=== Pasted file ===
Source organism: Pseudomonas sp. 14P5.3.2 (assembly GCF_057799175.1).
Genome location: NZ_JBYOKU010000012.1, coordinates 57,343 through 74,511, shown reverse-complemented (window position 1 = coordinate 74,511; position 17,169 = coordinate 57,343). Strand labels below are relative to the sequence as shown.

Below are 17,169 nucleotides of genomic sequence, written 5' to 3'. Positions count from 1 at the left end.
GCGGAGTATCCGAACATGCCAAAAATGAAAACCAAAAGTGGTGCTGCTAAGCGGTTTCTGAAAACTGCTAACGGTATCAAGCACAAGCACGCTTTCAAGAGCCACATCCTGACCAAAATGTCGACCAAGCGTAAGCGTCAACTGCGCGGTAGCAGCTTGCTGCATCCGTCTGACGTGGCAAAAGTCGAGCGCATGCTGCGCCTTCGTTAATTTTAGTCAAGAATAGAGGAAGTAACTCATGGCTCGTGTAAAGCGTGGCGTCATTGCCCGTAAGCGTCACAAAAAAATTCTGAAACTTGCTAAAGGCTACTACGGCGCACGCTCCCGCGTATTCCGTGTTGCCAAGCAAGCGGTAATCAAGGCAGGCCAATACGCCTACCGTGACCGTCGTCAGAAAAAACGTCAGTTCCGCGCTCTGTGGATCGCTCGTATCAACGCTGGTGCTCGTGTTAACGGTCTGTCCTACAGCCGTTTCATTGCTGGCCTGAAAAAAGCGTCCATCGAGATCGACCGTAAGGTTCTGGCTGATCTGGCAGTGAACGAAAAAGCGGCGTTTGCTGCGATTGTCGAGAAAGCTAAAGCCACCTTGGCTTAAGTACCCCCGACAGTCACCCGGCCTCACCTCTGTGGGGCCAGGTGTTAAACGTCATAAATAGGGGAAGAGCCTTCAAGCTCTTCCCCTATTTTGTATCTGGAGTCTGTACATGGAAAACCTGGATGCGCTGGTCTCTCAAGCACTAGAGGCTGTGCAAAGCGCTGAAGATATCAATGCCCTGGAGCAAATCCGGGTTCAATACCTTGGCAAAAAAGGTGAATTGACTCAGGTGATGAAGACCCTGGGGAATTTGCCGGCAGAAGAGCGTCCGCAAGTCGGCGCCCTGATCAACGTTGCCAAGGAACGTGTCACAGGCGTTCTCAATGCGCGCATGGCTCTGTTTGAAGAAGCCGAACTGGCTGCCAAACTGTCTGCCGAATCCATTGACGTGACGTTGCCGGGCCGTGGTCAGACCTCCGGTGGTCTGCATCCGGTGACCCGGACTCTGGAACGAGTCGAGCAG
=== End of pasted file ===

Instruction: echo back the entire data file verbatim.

Source organism: Pseudomonas sp. 14P5.3.2 (assembly GCF_057799175.1).
Genome location: NZ_JBYOKU010000012.1, coordinates 57,343 through 74,511, shown reverse-complemented (window position 1 = coordinate 74,511; position 17,169 = coordinate 57,343). Strand labels below are relative to the sequence as shown.

Below are 17,169 nucleotides of genomic sequence, written 5' to 3'. Positions count from 1 at the left end.
GCGGAGTATCCGAACATGCCAAAAATGAAAACCAAAAGTGGTGCTGCTAAGCGGTTTCTGAAAACTGCTAACGGTATCAAGCACAAGCACGCTTTCAAGAGCCACATCCTGACCAAAATGTCGACCAAGCGTAAGCGTCAACTGCGCGGTAGCAGCTTGCTGCATCCGTCTGACGTGGCAAAAGTCGAGCGCATGCTGCGCCTTCGTTAATTTTAGTCAAGAATAGAGGAAGTAACTCATGGCTCGTGTAAAGCGTGGCGTCATTGCCCGTAAGCGTCACAAAAAAATTCTGAAACTTGCTAAAGGCTACTACGGCGCACGCTCCCGCGTATTCCGTGTTGCCAAGCAAGCGGTAATCAAGGCAGGCCAATACGCCTACCGTGACCGTCGTCAGAAAAAACGTCAGTTCCGCGCTCTGTGGATCGCTCGTATCAACGCTGGTGCTCGTGTTAACGGTCTGTCCTACAGCCGTTTCATTGCTGGCCTGAAAAAAGCGTCCATCGAGATCGACCGTAAGGTTCTGGCTGATCTGGCAGTGAACGAAAAAGCGGCGTTTGCTGCGATTGTCGAGAAAGCTAAAGCCACCTTGGCTTAAGTACCCCCGACAGTCACCCGGCCTCACCTCTGTGGGGCCAGGTGTTAAACGTCATAAATAGGGGAAGAGCCTTCAAGCTCTTCCCCTATTTTGTATCTGGAGTCTGTACATGGAAAACCTGGATGCGCTGGTCTCTCAAGCACTAGAGGCTGTGCAAAGCGCTGAAGATATCAATGCCCTGGAGCAAATCCGGGTTCAATACCTTGGCAAAAAAGGTGAATTGACTCAGGTGATGAAGACCCTGGGGAATTTGCCGGCAGAAGAGCGTCCGCAAGTCGGCGCCCTGATCAACGTTGCCAAGGAACGTGTCACAGGCGTTCTCAATGCGCGCATGGCTCTGTTTGAAGAAGCCGAACTGGCTGCCAAACTGTCTGCCGAATCCATTGACGTGACGTTGCCGGGCCGTGGTCAGACCTCCGGTGGTCTGCATCCGGTGACCCGGACTCTGGAACGAGTCGAGCAG